Sunday, May 26, 2013

How You Can Be 40 Years Old At 80

After reading my previous post, you probably think Ed Whitlock is a really great runner (and so do I), but please read on. I will show you a few more older (average age of 81) and yet fitter lifelong Nordic skiers published in the Applied Journal of Physiology last year.

In the study, this group of 9 skiers were compared to 6 remarkably healthy men of the same age but were not doing any exercises. In several key tests, including VO2 max and skeletal muscle health, the skiers scored more than 50% higher than the men who did not exercise.

The authors reported that the VO2 max recorded in this group of skiers is believed to be the highest recorded in humans above 80 years old and what's more; their results were comparable to non endurance trained men 40 years younger. This is definitely associated with lower risk for disability and mortality.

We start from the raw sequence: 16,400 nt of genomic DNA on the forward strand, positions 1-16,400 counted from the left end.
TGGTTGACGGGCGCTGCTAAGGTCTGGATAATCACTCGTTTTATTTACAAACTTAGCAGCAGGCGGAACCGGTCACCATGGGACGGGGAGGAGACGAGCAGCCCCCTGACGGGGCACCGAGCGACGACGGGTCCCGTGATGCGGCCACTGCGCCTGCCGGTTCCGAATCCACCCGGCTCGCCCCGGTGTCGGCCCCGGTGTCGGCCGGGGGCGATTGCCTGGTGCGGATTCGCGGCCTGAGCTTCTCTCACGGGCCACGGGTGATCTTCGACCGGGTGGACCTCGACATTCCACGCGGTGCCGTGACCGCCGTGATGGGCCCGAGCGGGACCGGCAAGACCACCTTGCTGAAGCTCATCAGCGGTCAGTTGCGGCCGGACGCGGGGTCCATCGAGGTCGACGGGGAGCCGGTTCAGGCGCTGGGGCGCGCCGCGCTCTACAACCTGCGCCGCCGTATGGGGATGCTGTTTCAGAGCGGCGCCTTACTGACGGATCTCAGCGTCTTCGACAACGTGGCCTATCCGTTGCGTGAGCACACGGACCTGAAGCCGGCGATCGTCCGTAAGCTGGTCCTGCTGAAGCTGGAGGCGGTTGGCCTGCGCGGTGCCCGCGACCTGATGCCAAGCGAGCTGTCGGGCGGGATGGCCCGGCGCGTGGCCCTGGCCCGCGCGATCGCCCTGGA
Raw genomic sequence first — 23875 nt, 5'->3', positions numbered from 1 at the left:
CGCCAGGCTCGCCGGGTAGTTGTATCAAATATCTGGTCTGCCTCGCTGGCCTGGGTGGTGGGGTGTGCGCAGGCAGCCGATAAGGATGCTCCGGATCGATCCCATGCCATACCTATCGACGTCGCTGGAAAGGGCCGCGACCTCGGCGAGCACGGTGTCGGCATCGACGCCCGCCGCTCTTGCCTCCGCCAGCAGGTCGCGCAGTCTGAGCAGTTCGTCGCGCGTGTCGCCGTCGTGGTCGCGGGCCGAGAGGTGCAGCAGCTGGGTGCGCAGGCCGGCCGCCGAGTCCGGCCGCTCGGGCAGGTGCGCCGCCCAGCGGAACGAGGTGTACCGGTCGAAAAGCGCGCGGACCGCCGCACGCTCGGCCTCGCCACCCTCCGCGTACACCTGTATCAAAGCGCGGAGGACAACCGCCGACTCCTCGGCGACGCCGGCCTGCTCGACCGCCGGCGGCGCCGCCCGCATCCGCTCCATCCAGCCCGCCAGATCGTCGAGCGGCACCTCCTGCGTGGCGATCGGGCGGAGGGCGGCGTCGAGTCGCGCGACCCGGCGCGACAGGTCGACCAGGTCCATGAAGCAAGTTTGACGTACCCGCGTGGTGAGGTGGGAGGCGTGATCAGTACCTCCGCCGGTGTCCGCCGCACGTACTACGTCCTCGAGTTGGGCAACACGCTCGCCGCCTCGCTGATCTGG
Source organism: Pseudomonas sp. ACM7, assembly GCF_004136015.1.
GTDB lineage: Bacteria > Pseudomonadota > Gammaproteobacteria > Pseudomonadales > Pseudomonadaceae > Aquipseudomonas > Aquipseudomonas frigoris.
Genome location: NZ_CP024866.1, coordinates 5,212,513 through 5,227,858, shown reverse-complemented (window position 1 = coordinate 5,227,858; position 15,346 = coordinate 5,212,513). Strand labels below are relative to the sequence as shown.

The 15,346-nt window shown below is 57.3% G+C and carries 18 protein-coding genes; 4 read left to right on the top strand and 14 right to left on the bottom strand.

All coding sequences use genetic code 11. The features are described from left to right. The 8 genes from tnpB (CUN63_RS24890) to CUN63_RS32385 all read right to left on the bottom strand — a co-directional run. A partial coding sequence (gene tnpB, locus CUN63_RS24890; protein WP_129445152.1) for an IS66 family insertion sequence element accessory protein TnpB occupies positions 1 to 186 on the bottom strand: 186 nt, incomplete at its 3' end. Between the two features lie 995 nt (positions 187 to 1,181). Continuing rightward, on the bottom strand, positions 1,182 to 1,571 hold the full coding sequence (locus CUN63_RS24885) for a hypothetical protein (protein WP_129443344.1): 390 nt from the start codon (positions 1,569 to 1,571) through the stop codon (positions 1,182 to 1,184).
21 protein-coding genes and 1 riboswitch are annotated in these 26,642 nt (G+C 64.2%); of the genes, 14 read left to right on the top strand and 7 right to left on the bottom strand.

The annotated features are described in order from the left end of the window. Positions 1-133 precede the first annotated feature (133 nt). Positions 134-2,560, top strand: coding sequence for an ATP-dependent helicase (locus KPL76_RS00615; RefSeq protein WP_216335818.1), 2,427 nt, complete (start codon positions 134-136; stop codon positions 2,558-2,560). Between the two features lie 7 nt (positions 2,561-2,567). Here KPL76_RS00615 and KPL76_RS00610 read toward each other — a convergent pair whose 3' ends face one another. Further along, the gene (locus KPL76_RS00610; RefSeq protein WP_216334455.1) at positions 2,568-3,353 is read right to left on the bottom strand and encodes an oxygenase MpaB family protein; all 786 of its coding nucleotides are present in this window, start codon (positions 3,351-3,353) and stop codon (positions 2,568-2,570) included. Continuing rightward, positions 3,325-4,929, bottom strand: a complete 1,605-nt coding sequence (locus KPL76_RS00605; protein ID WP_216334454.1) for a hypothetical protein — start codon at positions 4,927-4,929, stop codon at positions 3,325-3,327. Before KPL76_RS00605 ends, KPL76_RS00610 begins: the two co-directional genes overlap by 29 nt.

So after reading this far, you must be wondering how you can emulate them.

Well here's how they did it. On average, they've been training about 8 hours a week for the last 50 years. They exercised 4 to 6 days a week and never missed more than 6 months of continuous training at any one point. One of these skiers, who is 91 years old, won 2 gold medals at the winter Olympics. (Using his test results, this 91 year old would run a 4:10 hrs marathon -better than Ed).

Seems like a daunting task if you want to live longer and be healthier?

Well,  like I wrote last week, if you're not yet 81, keep exercising. If you're 81, keep going. 8 hours of exercise a week is definitely manageable, you just need to be consistent.

Email me if you want a copy of the article.


Trappe S, Haynes E et al (2012). New Records In Aerobic Power Among Octogenarian Lifelong Endurance athletes. J App Physiology. 114: 3-10.

*Picture by Anders Ljungberg from

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